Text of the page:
If you want to know why a majority of voters in Britain and large numbers in many other European countries are disgusted with undemocratic micro-regulation by the European Union, take a look at this article from thelocal.de.
An EU Parliament committee is holding up approval of the use of phosphate in frozen döner kebab, a popular sandwich in Germany. This, even though phosphate was approved for use in pork chops and bratwurst. “There is a clear case of discrimination against döner,” thundered the tabloid Bild. “This could ring the death knell for the entire döner industry in the EU,” claimed the chairman of the Federal Association of Döner Producers, which claims that 110,000 jobs in Germany depend on the döner industry.
The health spokesman of the Christian Democratic party said that if someone consumed döner all year, they would ingest the amount of phosphate in 1.5 liters of Coke.
In case these arguments against this green-tinged pettifoggery don’t work, here’s another line of attack for those who want to save the döner as we know it: multiculturalism. The photo of the döner in the thelocal.com article looks delicious, and also suspiciously similar to the gyro sandwiches you find in Greek restaurants and food stands in the United States. (I've long had a suspicion that there's not much difference between Turkish and Greek cuisine, contrary to the heated assertions of those of both Turkish and Greek ancestry.)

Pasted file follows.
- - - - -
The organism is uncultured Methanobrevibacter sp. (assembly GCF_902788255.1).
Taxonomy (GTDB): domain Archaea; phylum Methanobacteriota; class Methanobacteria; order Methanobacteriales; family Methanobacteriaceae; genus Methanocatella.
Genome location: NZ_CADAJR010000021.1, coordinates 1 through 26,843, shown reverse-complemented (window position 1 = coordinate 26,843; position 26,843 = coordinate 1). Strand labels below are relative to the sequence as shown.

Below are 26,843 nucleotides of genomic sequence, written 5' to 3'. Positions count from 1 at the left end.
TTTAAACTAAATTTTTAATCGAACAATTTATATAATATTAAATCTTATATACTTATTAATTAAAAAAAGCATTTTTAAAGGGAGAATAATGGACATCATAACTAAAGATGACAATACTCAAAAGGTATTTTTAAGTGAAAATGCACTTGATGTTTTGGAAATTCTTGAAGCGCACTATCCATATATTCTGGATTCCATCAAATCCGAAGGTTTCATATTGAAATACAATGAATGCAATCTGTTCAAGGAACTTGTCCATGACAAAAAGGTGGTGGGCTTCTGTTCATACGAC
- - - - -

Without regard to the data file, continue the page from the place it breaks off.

In Germany, the döner was apparently introduced by immigrants from Turkey and then became widely appreciated by Germans of all ethnicities: one instance out of, unfortunately, not very many of successful assimilation of Muslim immigrants in Europe. Döner advocates might ask: Why do the green food police want to pick on multiculturalism?